If we can see the caste system in the U.S. affecting housing, educational outcomes and income disparities, our responsibility is to then look at the how the social determinants of health, the health care system and health disparities are also interrelated. Amy Hunter, CEO, Lotus Roots Consulting LLC, will speak about how health care activists and advocates must then work to undo, dismantle and interrupt patterns within our systems and our communities that lead to the disparities.
“There is a really large conversation that needs to occur about how black people’s bodies are perceived in health care in addition to how trust can be restored because of the historical harms that have been done to black people in America.”
Amy Hunter, Ph.D. candidate and CEO of Lotus Roots Consulting LLC
Tell me a little bit more about your background.
I previously worked at St. Louis Children’s Hospital. I now own my own consulting company where I consult organizations on various topics from healthcare to education, providing corporate strategy and planning around diversity and equity training for organizations. I’ve been doing this work for about 25 years and have done public speaking, including a TED Talk called Lucky Zip Codes.
Give me a little bit of an overview of what you’re going to be presenting at TMF.
The invitation to speak came from somebody that I previously worked with at St. Louis Children’s Hospital. The hospital system understands the need for an increase in donors from the African-American community. Part of the presentation will talk about what prevents the African-American community from fully participating in the transplant community and what the caste system looks like.
When I am talking about the caste system, I am referring to the system in India but applied with the United States lens and how that has adversely affected our healthcare systems. The way Black people are treated within the health care system has had an impact on trust, which we have certainly seen during COVID-19 and taking back the nations. It also influences trust about whether or not the community believes that lifesaving measures would be taken for them when they come to the hospital or if their lives would be taken in order to save someone else’s life. So there is a really large conversation that needs to occur about how Black people’s bodies are perceived in health care in addition to how trust can be restored because of the historical harms that have been done to Black people in America.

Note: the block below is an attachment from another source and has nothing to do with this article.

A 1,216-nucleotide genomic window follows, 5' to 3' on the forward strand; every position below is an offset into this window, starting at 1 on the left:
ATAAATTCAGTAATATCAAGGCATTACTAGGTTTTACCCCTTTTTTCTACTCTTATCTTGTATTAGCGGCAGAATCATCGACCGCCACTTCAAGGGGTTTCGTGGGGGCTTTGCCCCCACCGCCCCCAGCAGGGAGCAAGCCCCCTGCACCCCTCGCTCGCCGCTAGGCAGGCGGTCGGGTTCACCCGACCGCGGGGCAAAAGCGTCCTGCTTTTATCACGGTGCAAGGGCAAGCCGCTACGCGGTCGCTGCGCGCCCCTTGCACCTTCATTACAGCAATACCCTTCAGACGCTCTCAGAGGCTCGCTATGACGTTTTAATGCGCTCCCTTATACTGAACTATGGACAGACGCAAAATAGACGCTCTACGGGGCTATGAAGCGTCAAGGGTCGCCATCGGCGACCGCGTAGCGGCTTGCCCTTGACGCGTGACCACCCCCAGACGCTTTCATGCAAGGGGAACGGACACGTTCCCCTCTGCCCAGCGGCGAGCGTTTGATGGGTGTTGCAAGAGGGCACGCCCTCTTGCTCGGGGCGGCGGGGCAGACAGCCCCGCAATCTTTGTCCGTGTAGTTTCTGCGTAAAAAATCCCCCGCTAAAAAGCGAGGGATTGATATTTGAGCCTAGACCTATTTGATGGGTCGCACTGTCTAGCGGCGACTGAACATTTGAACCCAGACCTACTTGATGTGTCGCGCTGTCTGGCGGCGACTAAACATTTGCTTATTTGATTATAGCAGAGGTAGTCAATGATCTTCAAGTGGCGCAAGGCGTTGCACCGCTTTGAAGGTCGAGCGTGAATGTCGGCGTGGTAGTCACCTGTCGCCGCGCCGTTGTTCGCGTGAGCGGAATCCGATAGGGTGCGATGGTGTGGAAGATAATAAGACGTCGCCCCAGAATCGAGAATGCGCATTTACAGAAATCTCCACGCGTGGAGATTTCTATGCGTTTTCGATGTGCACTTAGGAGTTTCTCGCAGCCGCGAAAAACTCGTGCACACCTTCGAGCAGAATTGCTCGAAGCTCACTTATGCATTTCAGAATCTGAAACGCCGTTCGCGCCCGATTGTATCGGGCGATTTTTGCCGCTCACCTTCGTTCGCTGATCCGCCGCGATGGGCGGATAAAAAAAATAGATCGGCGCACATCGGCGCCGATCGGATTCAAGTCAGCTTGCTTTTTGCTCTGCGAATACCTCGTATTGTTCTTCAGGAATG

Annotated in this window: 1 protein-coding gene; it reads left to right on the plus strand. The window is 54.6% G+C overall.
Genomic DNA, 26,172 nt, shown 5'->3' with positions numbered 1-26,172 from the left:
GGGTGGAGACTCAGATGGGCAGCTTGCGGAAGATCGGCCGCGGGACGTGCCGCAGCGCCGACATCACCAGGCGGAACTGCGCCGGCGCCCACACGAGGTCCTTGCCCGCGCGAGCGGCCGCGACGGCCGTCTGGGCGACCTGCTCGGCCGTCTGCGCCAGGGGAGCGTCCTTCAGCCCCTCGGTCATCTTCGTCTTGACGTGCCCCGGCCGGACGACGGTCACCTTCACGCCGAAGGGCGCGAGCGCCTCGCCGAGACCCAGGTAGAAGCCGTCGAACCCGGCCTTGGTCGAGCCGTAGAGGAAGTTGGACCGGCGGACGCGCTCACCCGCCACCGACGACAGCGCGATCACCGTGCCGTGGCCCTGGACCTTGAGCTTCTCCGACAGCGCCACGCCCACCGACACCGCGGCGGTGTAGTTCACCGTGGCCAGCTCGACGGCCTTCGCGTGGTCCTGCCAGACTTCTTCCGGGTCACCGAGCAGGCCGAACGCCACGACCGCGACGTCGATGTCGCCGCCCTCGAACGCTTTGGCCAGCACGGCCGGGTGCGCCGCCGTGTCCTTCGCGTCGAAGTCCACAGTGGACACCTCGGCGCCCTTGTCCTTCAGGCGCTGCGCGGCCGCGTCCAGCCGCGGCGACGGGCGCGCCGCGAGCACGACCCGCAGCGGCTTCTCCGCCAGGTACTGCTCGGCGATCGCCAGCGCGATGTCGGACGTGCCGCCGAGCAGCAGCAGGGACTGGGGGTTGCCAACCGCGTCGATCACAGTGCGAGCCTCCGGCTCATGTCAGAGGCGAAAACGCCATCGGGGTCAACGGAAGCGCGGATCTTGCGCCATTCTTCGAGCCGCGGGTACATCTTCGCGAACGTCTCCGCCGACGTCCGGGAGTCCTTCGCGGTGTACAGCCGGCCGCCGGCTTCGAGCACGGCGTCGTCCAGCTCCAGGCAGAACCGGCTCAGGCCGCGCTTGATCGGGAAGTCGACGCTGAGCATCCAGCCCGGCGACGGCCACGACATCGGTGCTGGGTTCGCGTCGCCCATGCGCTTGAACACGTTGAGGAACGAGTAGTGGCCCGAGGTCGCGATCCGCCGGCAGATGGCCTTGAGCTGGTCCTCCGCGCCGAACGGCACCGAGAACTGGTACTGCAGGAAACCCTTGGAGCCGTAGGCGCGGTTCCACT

What are you hoping TMF attendees will learn if they attend your session?
I hope that those attending my session will look at their own policies and practices with a very critical eye and ask themselves some deep questions, like “why would an African-American choose my hospital institution?”, “why would they trust me?” and “what have I done to restore the trust?” It could be in a truth and reconciliation way, in the community in which they live and serve.
What if we treated Black people who came to our healthcare centers as if they were VIPs, like we do our wealthiest patients? Even in our explanations, for when tragedy does occur, we could be having better conversations about what we tried and what we are trying. This could help a family be more at peace with what’s been done. If I felt like you’ve done everything that you could do to save my loved one, that could make the decision to donate organs so much easier. We also need to help people understand the gift that they could give to another human being, maybe even someone who looks like them, could be the gift or the legacy that they leave behind.
We also need to have cultural conversations around what does legacy-leaving looks like. Think about answering questions like “can you go to heaven if you’re missing your heart?’” Until we can have those deeper conversations across racial lines, I think many of the donor issues that we’re having won’t be resolved. I would encourage all of the healthcare centers to look at how do you treat, and not from your own kind of vanity reporting lens, but what would other people say about you? What is your reputation within those communities? Are you perceived as a place that is fair and equitable for black people to go, or are people still afraid to come to your institution?
Is there anything else that you want to tell me about your presentation?
During my presentation, I’ll talk about more about a very helpful book about the caste system, Isabel Wilkerson’s book, Caste. Knowing that a lot of institutions are looking at texts for medical professionals to gather around and have greater clarity on how their own institution might be perpetuating racism. I like that book in particular for health care. I think it helps reframe the conversation helps medical professionals really understand that this is a system much bigger than just their own institution and that they are still playing a role in this big system.